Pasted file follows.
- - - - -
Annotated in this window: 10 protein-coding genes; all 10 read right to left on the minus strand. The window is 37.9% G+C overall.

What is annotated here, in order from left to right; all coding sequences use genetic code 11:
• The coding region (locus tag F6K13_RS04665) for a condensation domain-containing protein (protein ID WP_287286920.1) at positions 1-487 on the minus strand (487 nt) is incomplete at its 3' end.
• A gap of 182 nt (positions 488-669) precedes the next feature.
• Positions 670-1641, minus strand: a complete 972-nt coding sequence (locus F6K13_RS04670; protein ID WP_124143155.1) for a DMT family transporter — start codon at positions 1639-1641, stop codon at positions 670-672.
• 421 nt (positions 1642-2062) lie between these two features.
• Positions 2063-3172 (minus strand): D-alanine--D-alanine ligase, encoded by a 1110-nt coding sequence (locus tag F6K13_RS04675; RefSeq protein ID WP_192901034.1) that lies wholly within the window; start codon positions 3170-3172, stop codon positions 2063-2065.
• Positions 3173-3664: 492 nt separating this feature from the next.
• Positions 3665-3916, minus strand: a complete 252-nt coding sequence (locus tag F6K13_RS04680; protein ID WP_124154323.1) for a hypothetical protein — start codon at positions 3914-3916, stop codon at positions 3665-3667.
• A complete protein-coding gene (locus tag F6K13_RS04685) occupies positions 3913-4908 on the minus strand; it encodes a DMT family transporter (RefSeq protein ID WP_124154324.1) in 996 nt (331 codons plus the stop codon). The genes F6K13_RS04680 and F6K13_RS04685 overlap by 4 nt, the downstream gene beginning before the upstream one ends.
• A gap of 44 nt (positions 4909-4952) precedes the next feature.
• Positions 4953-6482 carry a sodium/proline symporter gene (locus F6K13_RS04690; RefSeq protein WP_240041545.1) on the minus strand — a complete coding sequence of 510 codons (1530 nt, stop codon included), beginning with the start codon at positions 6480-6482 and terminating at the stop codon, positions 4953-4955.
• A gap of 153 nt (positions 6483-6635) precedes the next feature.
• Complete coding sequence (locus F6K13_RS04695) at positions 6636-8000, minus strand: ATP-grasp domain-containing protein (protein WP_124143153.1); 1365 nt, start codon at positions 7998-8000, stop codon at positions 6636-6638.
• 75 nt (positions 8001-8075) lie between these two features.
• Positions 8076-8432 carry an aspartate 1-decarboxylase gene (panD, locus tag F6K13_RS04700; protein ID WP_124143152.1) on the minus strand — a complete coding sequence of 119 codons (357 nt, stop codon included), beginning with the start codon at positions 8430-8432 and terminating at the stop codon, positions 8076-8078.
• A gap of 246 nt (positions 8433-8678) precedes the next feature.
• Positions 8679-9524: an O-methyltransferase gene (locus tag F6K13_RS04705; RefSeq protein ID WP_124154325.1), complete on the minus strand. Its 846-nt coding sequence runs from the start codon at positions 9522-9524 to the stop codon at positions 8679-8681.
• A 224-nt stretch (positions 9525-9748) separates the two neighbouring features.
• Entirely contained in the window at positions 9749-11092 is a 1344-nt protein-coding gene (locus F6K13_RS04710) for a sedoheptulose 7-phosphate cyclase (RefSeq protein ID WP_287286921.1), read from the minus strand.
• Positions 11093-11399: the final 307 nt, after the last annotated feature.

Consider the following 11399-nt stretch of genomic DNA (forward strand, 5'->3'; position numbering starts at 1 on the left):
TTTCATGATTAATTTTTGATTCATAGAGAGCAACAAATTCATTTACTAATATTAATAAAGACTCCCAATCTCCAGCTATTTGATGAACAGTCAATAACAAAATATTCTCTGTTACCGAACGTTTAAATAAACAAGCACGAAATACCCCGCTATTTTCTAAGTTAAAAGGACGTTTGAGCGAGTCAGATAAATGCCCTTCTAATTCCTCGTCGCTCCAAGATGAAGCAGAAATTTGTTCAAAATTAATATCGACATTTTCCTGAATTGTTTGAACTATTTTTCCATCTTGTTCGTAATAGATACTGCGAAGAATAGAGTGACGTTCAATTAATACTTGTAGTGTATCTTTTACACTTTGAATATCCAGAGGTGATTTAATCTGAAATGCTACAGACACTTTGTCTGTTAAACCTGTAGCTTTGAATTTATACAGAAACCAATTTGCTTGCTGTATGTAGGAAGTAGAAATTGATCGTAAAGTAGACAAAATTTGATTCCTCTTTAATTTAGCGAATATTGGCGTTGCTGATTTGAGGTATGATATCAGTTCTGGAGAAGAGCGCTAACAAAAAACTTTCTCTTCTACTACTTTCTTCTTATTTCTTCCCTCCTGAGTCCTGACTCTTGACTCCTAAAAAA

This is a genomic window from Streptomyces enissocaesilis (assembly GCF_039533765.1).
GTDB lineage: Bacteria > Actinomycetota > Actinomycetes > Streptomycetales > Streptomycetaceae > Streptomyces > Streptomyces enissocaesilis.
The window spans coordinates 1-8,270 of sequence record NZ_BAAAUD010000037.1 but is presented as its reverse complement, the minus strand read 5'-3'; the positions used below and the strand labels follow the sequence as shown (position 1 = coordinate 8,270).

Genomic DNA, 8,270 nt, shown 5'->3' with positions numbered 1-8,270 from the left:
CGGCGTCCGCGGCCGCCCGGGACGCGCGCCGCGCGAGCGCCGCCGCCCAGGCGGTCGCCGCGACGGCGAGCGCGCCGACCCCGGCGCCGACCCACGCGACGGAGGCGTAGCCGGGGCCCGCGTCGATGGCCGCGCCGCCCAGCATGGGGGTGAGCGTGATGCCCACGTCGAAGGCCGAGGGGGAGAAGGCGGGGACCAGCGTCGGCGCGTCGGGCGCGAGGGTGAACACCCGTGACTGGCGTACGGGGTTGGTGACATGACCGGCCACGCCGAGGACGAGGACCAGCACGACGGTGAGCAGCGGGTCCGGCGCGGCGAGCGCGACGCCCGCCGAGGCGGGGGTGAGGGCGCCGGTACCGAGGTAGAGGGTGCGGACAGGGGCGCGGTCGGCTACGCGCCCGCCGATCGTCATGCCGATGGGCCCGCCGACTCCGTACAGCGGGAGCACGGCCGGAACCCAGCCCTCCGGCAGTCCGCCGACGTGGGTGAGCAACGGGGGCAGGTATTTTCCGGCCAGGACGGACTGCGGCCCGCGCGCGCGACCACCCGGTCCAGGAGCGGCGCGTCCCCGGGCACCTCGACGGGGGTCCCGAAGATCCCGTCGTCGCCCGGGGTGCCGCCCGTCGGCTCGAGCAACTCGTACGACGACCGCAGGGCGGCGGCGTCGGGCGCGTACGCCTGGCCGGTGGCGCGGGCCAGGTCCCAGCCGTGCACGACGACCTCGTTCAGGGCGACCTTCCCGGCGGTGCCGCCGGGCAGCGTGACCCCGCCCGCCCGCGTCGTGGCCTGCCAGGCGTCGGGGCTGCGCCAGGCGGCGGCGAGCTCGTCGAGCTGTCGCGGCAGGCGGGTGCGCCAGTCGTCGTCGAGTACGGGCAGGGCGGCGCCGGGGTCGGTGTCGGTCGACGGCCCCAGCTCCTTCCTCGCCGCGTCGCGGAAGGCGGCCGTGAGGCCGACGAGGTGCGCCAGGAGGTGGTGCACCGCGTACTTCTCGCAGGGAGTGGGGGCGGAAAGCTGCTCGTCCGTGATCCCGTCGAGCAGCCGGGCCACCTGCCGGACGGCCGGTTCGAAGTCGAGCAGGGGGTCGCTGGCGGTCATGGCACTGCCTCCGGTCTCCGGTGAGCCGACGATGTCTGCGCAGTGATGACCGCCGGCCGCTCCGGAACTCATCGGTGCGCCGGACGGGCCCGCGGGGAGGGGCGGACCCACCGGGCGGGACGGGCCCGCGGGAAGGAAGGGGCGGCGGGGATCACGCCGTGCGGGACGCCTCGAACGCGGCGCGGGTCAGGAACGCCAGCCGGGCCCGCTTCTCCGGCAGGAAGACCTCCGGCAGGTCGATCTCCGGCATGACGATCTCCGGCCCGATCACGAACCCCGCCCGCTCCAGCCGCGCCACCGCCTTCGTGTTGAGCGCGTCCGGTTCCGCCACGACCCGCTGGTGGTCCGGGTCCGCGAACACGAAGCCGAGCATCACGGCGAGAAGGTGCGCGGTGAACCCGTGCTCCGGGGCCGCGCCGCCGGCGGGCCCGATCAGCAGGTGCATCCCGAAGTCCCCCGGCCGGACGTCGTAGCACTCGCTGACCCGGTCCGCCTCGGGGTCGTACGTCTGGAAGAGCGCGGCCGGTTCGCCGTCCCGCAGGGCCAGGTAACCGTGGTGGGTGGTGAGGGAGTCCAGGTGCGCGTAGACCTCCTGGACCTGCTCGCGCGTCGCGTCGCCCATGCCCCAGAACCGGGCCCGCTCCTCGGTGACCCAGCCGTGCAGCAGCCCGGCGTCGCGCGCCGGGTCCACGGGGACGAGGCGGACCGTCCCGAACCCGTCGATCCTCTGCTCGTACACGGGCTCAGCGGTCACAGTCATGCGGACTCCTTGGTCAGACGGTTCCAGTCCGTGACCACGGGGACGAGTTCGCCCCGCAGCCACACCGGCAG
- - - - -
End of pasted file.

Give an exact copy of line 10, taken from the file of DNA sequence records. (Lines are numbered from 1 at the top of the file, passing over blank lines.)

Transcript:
• A complete protein-coding gene (locus tag F6K13_RS04685) occupies positions 3913-4908 on the minus strand; it encodes a DMT family transporter (RefSeq protein ID WP_124154324.1) in 996 nt (331 codons plus the stop codon). The genes F6K13_RS04680 and F6K13_RS04685 overlap by 4 nt, the downstream gene beginning before the upstream one ends.